I’m an unabashed fan of Philip K. Dick (1928-1982), in my opinion one of the most inventive science fiction writers of his generation, which was a very strong generation for sci fi.
Many of his books seem to be generated by a single central idea, off which he then spins speculative stories that often explore human psychology and social behaviours.
What if androids were so convincing they didn’t know they were androids? What if Hitler won World War II? What if God was a vast active living intelligence system orbiting Earth?
In the case of The Game Players of Titan, first published in 1963, this idea might be described as “How could you bluff someone who can read your mind?”
To answer this, Dick creates a future post-apocalyptic scenario in which the earth’s population has been decimated, aliens called vugs from Titan (the largest of Saturn’s moons) rule in a kind of benevolent dictatorship, and the few of the remaining population who are land owners play a board game in which they can bluff each other to win and lose property – as well partners, with whom they hope to have “luck” to procreate and repopulate Earth.
Our hero, Pete Garden, is one such “bindman”, who loses Berkeley in California and his wife in one disastrous Game. Events spin off from that night that introduce Garden to an underground of people with various telepathic, telekinetic and other psionic powers, vugs disguised as humans, various drugs and medications, murders and both terrestrial and extra-terrestrial mayhem, culminating in a session of the Game for the highest possible stakes.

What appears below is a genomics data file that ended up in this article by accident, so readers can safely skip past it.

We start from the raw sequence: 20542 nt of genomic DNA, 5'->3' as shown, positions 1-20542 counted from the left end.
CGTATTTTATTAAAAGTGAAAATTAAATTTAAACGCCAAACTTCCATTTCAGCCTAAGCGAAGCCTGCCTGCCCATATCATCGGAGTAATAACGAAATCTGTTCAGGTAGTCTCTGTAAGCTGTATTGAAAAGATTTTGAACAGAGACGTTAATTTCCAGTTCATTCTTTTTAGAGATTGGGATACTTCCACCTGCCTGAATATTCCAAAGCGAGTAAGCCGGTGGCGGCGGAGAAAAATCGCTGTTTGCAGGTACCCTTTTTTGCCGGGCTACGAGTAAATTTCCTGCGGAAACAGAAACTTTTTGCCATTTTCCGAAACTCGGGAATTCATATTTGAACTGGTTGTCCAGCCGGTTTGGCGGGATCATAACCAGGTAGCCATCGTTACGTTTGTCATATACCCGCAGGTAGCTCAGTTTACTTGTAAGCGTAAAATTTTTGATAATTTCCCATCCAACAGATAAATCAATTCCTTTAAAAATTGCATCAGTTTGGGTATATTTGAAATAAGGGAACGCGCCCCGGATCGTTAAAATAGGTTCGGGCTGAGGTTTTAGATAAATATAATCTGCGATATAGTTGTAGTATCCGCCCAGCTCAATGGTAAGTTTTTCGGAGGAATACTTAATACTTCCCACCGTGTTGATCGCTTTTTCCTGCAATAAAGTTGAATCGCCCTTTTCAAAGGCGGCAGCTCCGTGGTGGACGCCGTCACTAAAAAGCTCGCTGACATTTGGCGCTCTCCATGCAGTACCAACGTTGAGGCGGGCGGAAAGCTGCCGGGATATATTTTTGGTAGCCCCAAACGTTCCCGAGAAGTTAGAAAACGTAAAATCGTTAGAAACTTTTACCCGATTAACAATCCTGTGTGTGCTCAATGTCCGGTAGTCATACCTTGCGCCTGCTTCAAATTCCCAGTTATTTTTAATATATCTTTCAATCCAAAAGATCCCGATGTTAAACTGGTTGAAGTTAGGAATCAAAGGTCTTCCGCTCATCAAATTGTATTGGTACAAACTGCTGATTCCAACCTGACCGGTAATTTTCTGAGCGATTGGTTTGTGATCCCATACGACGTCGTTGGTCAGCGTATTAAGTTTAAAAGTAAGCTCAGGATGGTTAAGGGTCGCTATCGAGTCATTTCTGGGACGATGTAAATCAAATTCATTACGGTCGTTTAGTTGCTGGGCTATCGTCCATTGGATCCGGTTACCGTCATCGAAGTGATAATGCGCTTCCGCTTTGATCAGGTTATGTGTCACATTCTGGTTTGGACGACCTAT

In the process, we get to explore a range of questions related to psionics. Is it possible that, deep down, everyone is a bit telepathic? How do telepaths deal with reading the parts of people’s minds that are usually deeply repressed? What happens when two telepaths read each other’s minds? Is it possible to enhance or repress psionic powers through the use of pharmaceuticals?
As is often the case with Dick novels, the small details are often extremely entertaining and provocative. In this book, for example, the Rushmore Effect allows non-organic entities to speak, from elevators to flying cars to drug stores. Heat-needles are deadly weapons left over from the war that wiped out most of the population. Automated mobile newspaper vending machines are “homotropic”, seeking out people to sell to. With the aid of medications, our hero has reached the not-unusual age of a very fit 140 years, which doesn’t stop him being attracted to an 18 year old.
The Game Players of Titan is not regarded as one of PKD’s major works, unlike the 23 short stories and novels that have been turned into TV episodes or movies like Blade Runner, Total Recall, Minority Report, or The Man in the High Castle.
Nevertheless, it’s a great read – just 157 pages in paperback – that will take you to a future world as compelling and thought-provoking as anything dreamt up by Asimov, Bradbury, Heinlein or Clarke.